How is your hospital, healthcare system, or clinic measuring up to national standards? Are your patients receiving proper and timely care? For many small and rural systems, these are difficult questions to answer without proper (and often third-party) support.
In late 2017, the Centers for Medicare and Medicaid Services
(CMS) introduced the Meaningful Measures initiative, with a goal to improve the
delivery of care while also reducing costs for both patients and providers
through the culling and prioritizing of existing quality measures. Part of this
initiative aimed to reduce the burden of reporting for providers. For large
hospitals in urban settings, it is likely there are employees whose roles are
dedicated to the encumbrance of quality reporting. When new quality initiatives
come down the pike, adjusting priorities may take some time, but these teams
are largely equipped to handle it. For smaller clinics, measuring success—let
alone demonstrating it—under complex and shifting quality standards is a huge
challenge. Small clinics are also less likely to have adequate health
information technology, which adds another layer of difficulty. There are
several options that should be considered as small providers look to improve
their quality performance.
Health information exchanges
As healthcare has moved more toward patient-centered care,
health information exchanges (HIEs) have increased in popularity. If a patient
had an emergent event at Big Hospital A but a follow-up appointment at Small
Clinic B, does Small Clinic B have access to the medical records completed at
Big Hospital A? HIEs help to improve the timely sharing of medical information among
providers, aiding in record completeness and informing better decision making
at the point of care. Many HIEs are free to join and work with a wide variety
of electronic health record (EHR) vendors. Additionally, these HIEs will often
provide analytics tools designed to help providers keep tabs on their quality
Upgraded EHR systems
The American Recovery and Reinvestment Act of 2009 saw the
call for nationwide adoption of EHR systems by all eligible providers. With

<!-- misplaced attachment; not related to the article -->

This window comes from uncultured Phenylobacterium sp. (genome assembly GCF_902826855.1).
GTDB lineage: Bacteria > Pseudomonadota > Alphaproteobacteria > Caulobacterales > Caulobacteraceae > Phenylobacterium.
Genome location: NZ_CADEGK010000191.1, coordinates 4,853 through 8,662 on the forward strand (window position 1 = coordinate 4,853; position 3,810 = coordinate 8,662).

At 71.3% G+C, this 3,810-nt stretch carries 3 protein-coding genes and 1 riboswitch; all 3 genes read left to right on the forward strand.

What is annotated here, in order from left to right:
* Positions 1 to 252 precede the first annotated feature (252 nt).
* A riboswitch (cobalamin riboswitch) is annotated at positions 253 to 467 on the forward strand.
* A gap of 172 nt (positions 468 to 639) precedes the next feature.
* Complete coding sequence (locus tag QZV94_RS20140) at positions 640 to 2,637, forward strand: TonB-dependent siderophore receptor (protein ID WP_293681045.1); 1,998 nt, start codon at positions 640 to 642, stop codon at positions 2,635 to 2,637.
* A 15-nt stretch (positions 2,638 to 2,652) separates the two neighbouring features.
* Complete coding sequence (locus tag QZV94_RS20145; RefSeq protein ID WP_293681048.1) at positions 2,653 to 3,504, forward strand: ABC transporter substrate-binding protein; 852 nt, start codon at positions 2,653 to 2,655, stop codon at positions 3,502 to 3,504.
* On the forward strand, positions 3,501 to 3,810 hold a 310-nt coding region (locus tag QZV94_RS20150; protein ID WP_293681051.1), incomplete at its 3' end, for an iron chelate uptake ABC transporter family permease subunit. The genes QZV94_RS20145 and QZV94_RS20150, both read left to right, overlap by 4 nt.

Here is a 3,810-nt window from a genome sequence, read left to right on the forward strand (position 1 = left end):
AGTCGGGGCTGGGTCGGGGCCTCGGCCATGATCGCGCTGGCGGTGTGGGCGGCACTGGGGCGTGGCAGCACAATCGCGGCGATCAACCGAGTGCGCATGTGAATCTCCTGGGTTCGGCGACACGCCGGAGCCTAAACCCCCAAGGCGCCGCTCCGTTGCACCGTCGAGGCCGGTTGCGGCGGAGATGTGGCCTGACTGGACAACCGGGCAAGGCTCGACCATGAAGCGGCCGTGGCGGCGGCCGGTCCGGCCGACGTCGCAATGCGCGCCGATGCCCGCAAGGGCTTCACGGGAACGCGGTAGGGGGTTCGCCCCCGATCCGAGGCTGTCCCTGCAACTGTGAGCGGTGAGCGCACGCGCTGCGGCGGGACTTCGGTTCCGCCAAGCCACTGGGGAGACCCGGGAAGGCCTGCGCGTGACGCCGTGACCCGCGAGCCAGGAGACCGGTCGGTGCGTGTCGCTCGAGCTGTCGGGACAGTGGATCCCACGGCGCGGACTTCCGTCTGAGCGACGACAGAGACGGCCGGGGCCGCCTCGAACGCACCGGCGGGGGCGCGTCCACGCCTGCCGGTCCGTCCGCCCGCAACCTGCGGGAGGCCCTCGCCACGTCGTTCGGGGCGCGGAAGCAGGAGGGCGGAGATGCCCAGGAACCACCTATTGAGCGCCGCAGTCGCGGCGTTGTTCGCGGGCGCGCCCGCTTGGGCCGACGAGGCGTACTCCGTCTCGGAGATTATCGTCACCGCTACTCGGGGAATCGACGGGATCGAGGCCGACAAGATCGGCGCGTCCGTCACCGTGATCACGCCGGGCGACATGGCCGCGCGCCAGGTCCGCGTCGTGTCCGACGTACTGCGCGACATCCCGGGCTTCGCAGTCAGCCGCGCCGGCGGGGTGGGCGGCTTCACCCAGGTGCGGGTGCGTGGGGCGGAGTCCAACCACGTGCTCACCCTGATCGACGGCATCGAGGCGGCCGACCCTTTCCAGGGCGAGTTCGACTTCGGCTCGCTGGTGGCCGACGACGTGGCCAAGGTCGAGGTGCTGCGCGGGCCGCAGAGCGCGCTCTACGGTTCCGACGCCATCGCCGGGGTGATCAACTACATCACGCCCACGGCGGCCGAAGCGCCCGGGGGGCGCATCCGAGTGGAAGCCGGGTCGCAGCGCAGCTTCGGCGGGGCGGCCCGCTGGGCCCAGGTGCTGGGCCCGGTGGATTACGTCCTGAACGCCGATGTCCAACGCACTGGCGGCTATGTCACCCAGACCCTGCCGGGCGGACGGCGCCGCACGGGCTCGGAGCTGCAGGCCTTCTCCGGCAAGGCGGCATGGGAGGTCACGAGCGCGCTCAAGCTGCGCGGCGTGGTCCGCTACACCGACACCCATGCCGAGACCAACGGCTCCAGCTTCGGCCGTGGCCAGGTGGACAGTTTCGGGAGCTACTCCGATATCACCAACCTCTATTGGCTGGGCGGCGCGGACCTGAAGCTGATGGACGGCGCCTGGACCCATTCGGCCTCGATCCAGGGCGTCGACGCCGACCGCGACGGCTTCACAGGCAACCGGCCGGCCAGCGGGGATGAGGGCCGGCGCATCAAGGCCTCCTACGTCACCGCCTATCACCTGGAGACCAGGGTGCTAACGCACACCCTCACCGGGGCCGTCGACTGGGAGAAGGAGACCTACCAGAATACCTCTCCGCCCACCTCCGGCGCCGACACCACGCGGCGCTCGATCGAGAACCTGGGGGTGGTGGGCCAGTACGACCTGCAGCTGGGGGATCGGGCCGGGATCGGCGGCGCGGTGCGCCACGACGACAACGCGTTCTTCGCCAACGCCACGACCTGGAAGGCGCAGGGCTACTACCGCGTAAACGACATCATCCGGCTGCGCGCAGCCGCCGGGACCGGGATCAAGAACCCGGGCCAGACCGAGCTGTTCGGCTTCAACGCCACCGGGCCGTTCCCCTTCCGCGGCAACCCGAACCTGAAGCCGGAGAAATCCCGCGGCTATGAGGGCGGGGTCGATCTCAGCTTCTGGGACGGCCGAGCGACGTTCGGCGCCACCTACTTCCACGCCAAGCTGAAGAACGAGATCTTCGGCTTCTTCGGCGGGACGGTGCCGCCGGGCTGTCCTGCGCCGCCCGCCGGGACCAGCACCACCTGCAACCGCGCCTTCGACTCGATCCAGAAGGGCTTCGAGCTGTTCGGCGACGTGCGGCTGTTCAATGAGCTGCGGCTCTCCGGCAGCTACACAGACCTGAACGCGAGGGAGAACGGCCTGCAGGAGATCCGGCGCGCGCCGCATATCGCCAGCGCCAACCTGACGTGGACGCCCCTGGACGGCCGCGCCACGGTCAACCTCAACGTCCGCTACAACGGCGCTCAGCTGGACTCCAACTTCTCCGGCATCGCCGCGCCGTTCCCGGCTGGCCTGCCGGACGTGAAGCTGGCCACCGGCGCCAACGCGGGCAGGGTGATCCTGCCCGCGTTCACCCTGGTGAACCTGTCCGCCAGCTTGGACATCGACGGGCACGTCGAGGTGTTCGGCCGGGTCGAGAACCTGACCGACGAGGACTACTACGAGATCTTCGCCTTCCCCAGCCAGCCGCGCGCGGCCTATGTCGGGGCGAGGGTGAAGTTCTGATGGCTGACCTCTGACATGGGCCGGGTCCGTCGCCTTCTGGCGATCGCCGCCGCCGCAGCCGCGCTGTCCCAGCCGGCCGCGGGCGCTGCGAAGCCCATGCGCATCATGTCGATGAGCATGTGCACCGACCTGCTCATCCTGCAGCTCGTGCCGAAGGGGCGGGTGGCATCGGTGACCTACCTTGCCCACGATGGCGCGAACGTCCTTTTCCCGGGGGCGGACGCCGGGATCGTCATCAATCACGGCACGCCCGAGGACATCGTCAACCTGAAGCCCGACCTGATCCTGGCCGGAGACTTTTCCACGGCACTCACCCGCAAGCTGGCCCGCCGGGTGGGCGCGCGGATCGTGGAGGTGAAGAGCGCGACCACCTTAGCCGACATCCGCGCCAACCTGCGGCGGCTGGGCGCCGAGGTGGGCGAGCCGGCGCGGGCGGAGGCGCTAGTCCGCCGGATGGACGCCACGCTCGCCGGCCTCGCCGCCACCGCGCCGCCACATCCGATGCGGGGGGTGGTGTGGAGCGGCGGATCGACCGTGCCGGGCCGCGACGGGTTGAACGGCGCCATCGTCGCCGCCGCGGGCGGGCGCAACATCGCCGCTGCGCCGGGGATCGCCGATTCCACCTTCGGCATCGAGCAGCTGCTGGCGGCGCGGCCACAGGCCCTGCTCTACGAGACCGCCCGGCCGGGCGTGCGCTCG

additional funding and incentives made available, a veritable swarm of EHR
vendors suddenly appeared, and today we’re left with hundreds of EHR platforms.
As time has passed, several large players have emerged, and these vendors,
though expensive, can offer up enhanced quality measure reporting at the click
of a button. Unfortunately, some of the price tags of the bigger EHR platforms
make them unfeasible for practices with small budgets. Still, grants may be
available for those who are in desperate need of an upgrade, and benefits
beyond quality measures are frequently seen.
EHR vendor support
It could be that a small clinic’s EHR vendor already has
quality measure capabilities, but the clinic lacks the staff or knowledge to
successfully retrieve and analyze the data. This is where an EHR vendor contact
can come in handy. Check your EHR vendor’s website or manual for contact
information, and fire away. They should be happy to show you the more advanced features
of your EHR, including quality measure reporting. It is also worth reaching out
to other clinics and practices that utilize the same EHR. Sharing challenges
and accomplishments in using an EHR vendor is a good way to learn.
Third-party contractors and software
Many smaller organizations choose to “outsource”
their quality measure tracking to third-party vendors who specialize in such
calculations. This is a wise choice for many, given that these third parties
can provide the technology and manpower that is lacking within the
organization. However, it’s prudent to thoroughly vet these types of vendors,
as the options are extensive within the healthcare industry. Some questions to
keep in mind include:
- How will quality measures be reported?
- On an aggregate level, or on the patient level? Will
individual physicians or clinics be able to see their overall performance?
- How are quality measure reports delivered?
- Is it a web-based dashboard? Is it interactive? Will
we need separate software to view results? Can I easily share the results with
- How often will results be updated?
- How often is the measure logic updated to
conform to specifications?
- Is there an extra annual fee for these updates?
- Is the vendor certified by the National
Committee for Quality Assurance?
- What other health plans use this technology?
- Is the vendor compliant with HIPAA regulations?
- How will data be transferred to you?
It’s important to find a vendor that will help your
organization reach and exceed its own unique goals. Do your research and you
will see benefits.
Keeping track of the myriad quality measures can be
overwhelming. Many small practices have found success in focusing their efforts
on a few measures, which can be a great way to build confidence and momentum
among staff. For clinical quality measures, diabetes, high blood pressure, and tobacco
use are popular for beginners to focus on, as well as high-impact for patients.
Using internet searches to find examples of workflows and processes other small
clinics have been successful with can help to ease the initial burden.
While small providers and clinics face challenges unseen by larger organizations when it comes to tracking their quality performance, these challenges are not insurmountable. Small providers and clinics will be able to succeed by utilizing the options above and several more support options available to them.
This blog post was first published by Katherine on LinkedIn.